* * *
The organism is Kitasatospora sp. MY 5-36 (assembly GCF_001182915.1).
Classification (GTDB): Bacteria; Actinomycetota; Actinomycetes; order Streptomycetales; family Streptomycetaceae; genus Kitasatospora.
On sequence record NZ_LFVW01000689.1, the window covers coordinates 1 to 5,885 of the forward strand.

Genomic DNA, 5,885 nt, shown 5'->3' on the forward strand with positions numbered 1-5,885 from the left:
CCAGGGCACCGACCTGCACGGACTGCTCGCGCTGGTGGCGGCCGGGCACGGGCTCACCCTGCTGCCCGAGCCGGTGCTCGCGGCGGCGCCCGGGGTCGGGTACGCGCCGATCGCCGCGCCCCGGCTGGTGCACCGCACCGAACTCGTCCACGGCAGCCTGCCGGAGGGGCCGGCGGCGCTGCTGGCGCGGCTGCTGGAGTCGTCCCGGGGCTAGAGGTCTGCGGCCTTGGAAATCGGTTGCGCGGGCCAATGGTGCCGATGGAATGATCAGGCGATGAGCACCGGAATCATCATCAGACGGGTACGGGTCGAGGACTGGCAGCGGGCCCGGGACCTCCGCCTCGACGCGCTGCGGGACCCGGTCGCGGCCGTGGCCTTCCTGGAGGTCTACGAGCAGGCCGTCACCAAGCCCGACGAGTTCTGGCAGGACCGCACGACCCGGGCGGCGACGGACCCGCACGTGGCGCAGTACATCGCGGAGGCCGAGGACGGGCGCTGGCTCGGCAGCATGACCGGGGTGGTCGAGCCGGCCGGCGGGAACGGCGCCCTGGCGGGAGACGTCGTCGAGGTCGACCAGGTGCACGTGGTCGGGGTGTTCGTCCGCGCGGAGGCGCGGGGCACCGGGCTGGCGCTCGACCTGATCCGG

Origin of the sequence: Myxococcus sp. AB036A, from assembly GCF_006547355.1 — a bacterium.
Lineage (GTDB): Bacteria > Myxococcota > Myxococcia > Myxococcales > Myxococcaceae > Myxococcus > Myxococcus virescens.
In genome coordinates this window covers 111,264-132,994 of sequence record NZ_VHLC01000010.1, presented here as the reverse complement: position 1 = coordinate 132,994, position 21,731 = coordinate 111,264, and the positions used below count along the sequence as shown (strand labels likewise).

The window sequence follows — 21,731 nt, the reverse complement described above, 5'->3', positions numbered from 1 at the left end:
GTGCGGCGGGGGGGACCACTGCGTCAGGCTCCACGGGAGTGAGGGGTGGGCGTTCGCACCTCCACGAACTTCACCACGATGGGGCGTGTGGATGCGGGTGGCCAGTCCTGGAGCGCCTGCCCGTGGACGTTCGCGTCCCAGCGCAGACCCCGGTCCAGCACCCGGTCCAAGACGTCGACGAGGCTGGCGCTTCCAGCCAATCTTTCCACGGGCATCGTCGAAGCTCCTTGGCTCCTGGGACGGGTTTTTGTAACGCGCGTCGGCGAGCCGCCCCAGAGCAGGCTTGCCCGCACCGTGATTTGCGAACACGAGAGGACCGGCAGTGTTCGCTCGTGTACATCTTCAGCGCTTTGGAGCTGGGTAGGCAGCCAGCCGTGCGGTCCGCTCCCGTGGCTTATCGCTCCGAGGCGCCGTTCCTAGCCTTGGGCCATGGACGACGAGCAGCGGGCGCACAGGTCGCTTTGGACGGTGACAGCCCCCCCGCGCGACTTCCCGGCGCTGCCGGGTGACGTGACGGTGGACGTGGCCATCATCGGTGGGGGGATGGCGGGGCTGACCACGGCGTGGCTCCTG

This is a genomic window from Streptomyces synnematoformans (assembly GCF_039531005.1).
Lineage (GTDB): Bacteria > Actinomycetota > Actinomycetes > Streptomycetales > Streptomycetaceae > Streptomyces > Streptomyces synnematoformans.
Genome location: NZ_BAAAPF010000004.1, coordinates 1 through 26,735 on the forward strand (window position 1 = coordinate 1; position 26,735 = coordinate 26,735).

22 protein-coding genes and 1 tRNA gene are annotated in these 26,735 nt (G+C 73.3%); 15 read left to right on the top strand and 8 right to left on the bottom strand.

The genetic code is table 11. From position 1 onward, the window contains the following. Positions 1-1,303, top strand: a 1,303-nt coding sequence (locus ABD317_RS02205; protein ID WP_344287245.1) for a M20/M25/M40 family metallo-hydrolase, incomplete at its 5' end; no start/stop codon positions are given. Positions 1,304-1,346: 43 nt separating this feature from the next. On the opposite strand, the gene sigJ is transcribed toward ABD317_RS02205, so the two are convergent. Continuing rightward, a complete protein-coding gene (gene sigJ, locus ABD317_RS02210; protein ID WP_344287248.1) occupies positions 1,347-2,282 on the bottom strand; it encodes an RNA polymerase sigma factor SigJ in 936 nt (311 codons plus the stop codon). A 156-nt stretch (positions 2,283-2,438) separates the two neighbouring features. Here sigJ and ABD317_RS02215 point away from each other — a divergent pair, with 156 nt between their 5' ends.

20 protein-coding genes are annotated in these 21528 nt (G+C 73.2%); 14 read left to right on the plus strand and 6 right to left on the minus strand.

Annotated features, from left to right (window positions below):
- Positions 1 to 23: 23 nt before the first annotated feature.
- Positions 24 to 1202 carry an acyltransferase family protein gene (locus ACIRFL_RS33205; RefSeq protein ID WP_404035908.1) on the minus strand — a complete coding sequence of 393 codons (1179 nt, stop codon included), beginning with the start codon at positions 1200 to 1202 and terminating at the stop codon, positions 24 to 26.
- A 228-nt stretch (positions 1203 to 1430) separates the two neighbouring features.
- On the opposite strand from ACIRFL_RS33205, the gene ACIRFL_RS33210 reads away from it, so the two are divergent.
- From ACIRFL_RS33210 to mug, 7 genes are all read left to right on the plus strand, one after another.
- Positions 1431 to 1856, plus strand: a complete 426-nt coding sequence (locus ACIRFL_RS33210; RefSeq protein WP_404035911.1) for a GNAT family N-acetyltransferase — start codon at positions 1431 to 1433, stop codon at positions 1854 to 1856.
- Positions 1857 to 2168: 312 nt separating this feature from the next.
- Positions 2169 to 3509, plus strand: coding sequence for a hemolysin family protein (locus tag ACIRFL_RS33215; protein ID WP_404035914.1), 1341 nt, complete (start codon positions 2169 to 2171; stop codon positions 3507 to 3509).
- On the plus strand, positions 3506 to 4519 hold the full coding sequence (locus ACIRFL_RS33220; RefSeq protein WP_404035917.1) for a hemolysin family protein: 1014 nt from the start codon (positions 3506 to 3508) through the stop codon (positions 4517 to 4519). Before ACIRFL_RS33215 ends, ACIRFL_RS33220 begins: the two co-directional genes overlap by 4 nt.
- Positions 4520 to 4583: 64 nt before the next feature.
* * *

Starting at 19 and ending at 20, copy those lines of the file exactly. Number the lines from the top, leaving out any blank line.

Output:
- Positions 24 to 1202 carry an acyltransferase family protein gene (locus ACIRFL_RS33205; RefSeq protein ID WP_404035908.1) on the minus strand — a complete coding sequence of 393 codons (1179 nt, stop codon included), beginning with the start codon at positions 1200 to 1202 and terminating at the stop codon, positions 24 to 26.
- A 228-nt stretch (positions 1203 to 1430) separates the two neighbouring features.